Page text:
Given that India buys 30% of all Russian defence exports, and that Russia actually leased India a nuclear attack submarine (INS Chakra) for a 10-year period, it’s not surprising the ties between the two countries remain deep. While India inked a $3 billion deal for 42 Sukhoi-30s to be put together by HAL from Russian kits and for 71 Mi-17V5 helicopters (in 2010, the original deal was for 59 such machines) when Russian President Vladimir Putin was in the capital on Monday, the ties extend to the $2.3 billion INS Vikramaditya, to cooperation in developing a nuclear ballistic missile submarine, cruise missiles, working on joint development of a fifth generation fighter aircraft and building more nuclear power plants. The ties may have come under some strain with India buying non-Russian weapons systems, but that seems to have been overcome since there is enough ordering being down.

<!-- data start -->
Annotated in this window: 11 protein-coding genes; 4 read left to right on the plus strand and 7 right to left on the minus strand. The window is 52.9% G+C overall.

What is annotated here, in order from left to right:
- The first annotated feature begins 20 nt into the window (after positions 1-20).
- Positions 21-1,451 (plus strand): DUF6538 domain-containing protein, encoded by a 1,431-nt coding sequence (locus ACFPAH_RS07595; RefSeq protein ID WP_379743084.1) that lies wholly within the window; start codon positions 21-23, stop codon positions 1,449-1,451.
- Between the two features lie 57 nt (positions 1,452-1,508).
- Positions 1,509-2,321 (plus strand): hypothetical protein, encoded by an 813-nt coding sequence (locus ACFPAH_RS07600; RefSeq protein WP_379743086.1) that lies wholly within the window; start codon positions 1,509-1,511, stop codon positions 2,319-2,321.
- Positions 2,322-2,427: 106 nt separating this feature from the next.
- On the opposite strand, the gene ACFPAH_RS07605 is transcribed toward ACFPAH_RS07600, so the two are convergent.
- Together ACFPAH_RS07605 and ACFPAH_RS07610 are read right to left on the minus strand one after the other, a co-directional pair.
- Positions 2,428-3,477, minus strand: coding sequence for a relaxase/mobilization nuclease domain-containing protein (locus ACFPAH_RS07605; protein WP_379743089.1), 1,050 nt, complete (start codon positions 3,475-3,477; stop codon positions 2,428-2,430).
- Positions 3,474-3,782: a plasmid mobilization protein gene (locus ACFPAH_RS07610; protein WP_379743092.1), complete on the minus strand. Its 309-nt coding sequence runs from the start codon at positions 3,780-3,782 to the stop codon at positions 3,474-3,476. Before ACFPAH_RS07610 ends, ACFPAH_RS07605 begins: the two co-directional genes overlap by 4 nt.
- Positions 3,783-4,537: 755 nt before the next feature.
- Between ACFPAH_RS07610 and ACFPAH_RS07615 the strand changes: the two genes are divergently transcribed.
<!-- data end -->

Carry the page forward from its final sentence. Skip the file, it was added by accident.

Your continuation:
Which is why it is unfortunate that the Sistema telecom licence cancellation has got entangled with ONGC Videsh Limited’s (OVL) request for tax concessions on its Russian investments. While OVL invested in Russia when there were no tax concessions for work in western Siberia, it found the much lower than anticipated recoveries meant it would make losses, especially given the high 35% mineral exploration tax and the 50% corporate tax—hence the request for a 10-year tax holiday along with a waiver of the mineral exploration taxes. Not surprisingly, the Russians have brought up the issue of the Supreme Court cancelling Sistema’s CDMA-mobile telecom licences. Sistema’s